posted by jsonic at 6:44 AM on May 30, 2006

Yeah, but the JSF has an obscene amount of thrust and thrust vectoring besides. It's also a VTOL/VSTOL capable aircraft designed to replace the infamous Harrier.

The closest I've seen a military jet come to a tail-stand before was some of the later MIGs (also with thrust vectoring) and the F-16 (obscene thrust) where they did super low speed "flybys" and it would cruise by almost on its tail, nearly stalling.
posted by loquacious at 6:54 AM on May 30, 2006

Amazing flying, but.....the Austin Powers song? Really?
posted by quite unimportant at 6:58 AM on May 30, 2006

I don't know much about planes, but I've seen Fleet Week here in San Francisco. They had a stunt biplane that would fly up into stalls and then fall out, but I don't think he could just hover in place like that, let alone start to climb from a complete stall.

I've seen the F-16s do the tail-stand that Loquacious is talking about too. Not sure if there's any reason they couldn't just sit still. And they can definitely thrust up out of it when they're done (as opposed to falling out of a stall sideways, like the biplane.)

Neat video.
posted by zekinskia at 7:22 AM on May 30, 2006

The only Air Hog you want is the Aero Ace. Don't accept any substitutes. It's $30 at Toys R Us. It doesn't have control surfaces so it turns by differential power to the props.

It won't do what the plane in the video does but it's a complete blast. (The plane in the video probably costs 10x, has control surfaces & even variable pitch props.) If the Aero Ace was any lighter it'd be even harder to fly outdoors. As it is it's most fun in dead still air. However it can be fun in the breeze if you've got some room, you can't control it as reliably but you can sort of surf & "play" with the wind.

I've taken it to the park several times & it attracts kids like nobody's business. Fortunately it's very sturdy. Crashes basically don't hurt it. The only problem with sharing is that it only flies for about 10 minutes so you start to think about finding parks where there are no kids. Maybe that one with all the needles...
posted by Wood at 8:11 AM on May 30, 2006

"I said hop in.....*click*"
posted by TwoWordReview at 8:41 AM on May 30, 2006

loquacious, That was visual poetry, an exquisite aeronautic ballet to the tune of Austin Powers. Way cool.

I loved flying balsa planes as a kid with my dad too. :) He was also brilliant at making and flying kites.

From a quick Google, Ralph Finch is the man who flew that plane, a Californian senior engineer with a lot of aviation knowledge.
posted by nickyskye at 8:54 AM on May 30, 2006

Just superb. Thanks Loquacious.
posted by Skygazer at 9:06 AM on May 30, 2006

I verbed a noun? My bad

In conclusion, let's hear it for Ralph Finch! Woo! Excellent performance.
posted by nthdegx at 9:15 AM on May 30, 2006

A clarification. More Googling and I found it's Ralph Finch who posted the video to YouTube but the person who flew the plane is from Belgium, Benoit Dierickx. Here is a close-up of his magic plane.
posted by nickyskye at 9:40 AM on May 30, 2006

O_o Bugger.
posted by nthdegx at 9:41 AM on May 30, 2006

Better credit details from another YouTube video.
posted by nickyskye at 9:46 AM on May 30, 2006

Super cool.

And as to whether or not a real aircraft could do these stunts, there isn't any significant reason that a full sized version couldn't be built, but as loquacious suggested, because of G forces and the lack of situational awareness, it would be unflyable. (from inside, natch).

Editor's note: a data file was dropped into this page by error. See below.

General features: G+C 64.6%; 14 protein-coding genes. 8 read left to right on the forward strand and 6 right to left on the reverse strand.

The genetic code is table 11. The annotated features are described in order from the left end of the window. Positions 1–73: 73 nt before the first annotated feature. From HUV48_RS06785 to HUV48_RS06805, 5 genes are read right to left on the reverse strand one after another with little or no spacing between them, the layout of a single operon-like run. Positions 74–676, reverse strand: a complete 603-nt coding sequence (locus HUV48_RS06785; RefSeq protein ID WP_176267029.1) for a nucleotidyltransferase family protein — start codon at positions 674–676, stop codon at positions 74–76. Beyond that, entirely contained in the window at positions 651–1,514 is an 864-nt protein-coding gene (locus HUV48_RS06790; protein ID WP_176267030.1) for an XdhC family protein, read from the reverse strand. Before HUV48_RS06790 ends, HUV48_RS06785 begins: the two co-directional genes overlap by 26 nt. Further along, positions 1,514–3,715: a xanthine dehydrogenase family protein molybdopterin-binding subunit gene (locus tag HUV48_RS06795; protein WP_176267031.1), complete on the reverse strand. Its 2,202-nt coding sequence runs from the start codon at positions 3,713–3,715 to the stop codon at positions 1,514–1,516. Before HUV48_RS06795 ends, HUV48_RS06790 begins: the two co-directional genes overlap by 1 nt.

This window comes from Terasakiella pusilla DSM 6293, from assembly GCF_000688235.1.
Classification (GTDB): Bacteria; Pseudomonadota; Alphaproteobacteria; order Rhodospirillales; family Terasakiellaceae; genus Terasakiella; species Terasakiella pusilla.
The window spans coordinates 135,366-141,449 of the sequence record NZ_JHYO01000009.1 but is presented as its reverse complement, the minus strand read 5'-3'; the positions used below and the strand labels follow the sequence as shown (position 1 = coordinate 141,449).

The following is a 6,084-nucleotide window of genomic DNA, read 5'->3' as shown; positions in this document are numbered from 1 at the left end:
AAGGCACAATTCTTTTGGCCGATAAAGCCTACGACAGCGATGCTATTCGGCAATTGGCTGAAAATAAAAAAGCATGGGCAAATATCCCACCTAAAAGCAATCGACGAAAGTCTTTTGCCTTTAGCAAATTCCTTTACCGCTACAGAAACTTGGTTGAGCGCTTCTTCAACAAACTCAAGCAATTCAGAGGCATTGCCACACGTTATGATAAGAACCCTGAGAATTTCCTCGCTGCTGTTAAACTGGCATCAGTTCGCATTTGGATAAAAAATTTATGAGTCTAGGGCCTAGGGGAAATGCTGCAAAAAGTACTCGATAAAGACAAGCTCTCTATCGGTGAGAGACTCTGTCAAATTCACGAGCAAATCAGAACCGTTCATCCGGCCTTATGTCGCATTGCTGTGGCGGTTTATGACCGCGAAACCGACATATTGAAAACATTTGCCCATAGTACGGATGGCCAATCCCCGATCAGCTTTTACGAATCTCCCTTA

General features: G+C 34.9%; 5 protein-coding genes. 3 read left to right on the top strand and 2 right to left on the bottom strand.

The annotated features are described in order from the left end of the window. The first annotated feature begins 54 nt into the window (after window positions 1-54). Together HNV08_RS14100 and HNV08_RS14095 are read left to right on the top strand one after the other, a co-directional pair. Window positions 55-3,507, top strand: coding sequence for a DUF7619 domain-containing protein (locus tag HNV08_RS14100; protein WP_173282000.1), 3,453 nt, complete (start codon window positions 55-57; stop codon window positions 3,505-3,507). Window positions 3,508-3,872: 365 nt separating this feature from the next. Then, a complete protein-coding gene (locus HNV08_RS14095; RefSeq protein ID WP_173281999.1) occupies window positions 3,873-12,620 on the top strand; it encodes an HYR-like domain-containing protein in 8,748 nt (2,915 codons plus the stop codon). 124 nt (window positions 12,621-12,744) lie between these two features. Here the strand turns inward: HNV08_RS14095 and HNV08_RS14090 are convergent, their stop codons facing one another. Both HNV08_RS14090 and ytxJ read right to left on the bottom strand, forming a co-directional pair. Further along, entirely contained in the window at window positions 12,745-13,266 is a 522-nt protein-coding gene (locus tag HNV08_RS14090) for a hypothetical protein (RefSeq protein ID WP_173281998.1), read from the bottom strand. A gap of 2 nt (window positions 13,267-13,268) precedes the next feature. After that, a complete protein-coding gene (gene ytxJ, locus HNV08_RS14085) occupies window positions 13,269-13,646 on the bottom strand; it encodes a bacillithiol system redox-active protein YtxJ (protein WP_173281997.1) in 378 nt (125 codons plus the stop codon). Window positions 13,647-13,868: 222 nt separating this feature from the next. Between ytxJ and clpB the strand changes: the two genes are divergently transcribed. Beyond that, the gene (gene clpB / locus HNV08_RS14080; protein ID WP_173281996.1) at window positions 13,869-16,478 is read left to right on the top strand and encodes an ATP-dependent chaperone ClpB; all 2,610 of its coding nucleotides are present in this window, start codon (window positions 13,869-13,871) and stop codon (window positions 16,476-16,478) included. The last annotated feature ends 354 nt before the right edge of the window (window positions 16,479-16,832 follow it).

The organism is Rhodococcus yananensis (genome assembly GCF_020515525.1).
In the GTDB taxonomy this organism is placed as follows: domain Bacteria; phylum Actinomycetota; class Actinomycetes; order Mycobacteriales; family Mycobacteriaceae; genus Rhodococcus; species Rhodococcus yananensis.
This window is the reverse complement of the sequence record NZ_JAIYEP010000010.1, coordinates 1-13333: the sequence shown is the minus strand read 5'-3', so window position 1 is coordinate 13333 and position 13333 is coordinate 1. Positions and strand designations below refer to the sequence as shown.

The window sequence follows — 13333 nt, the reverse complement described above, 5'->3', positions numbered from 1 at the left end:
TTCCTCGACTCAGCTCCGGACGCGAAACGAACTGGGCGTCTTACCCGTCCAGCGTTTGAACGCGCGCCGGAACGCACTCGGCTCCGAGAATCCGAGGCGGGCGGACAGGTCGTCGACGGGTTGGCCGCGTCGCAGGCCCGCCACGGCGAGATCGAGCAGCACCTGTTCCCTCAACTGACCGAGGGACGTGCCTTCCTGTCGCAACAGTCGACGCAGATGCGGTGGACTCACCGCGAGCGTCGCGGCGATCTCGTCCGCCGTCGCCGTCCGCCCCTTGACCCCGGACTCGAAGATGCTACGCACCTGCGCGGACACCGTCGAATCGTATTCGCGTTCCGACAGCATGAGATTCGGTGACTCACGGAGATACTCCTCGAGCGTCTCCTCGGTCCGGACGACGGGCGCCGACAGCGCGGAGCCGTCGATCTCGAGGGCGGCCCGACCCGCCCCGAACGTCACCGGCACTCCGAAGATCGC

posted by quin at 9:56 AM on May 30, 2006

That plane is what they call a "3-D" electric. Foam board fuse and wings with huge control surfaces. Brushless motor and lithium-polymer battery pack.

The wings dont even have any real airfoil, the thrust to weight ratio is just so insane it just pulls itself around. They even have propellers that can change pitch and fly the plane backwards!

Here's a whole combo for $619.
posted by belling at 10:17 AM on May 30, 2006

For every hobby there is a forum.
posted by SteveInMaine at 10:52 AM on May 30, 2006

Thanks phantomx for the HobbyZone Commander II pointer, I'll probably get me one of those to learn with. When I'd looked before I'd been staying away from nose prop airplanes because I assumed I want something with a foam nose, but apparently these things can survive crash landings even with the prop out front.

The Air Hogs site (thanks Wood) is nearly unusable in Mozilla. Must be an IE-only thing. Plus the home page has audio and video that I can't stop or mute. Looks like HobbyZone gets my business :)
posted by intermod at 12:18 PM on May 30, 2006

Funny, Intermod, I spent the morning reading up and just went to Toys R Us and bought an Air Hog (the Aero Ace mentioned above). At 30 bucks, how wrong can you go? Skip the Air Hog site and read the forum posted above on the Aero Ace. People seem to love it.
posted by The Bellman at 1:58 PM on May 30, 2006

parallax7d: That's the Sukhoi Su-30, MKI variant, I believe.

Thrust vectoring makes those stalls and even backslides possible, and more importantly, controllable and recoverable - but note even that plane can't hold a tailstand steady.
posted by loquacious at 5:02 PM on May 30, 2006


(Amazing RC Helicopter)
posted by Skygazer at 8:25 PM on May 30, 2006

Oops. Amazing RC Helicopter
posted by Skygazer at 8:51 PM on May 30, 2006

Austin Powers?!? That's "Soul of Bossa Nova" by Quincy Jones. (Yes I know it's the theme song, but still)
posted by RustyBrooks at 9:35 PM on May 30, 2006

intermod, the commander has a prop that sits above the tail boom to the rear of the fuselage. The front of the plane is kind of a blunt nose. The most damage that occurs when I fly is from the wing twisting on impact and getting a chunk taken out from the prop. But like I said, for quite a while you can just throw a piece of tape over the hole to maintain the flow and it'll work just fine. Good luck flying!
posted by Phantomx at 3:24 AM on May 31, 2006

Can someone please explain how this thing flys upside down?

Is he actually flipping it upside down and reversing the direction the rotor blades are spinning?
posted by Skygazer at 9:15 AM on May 31, 2006

Skygazer: Rotor Pitch.
posted by econous at 9:41 AM on May 31, 2006

« Older The mystery diva   |   When size matters Newer »

This thread has been archived and is closed to new comments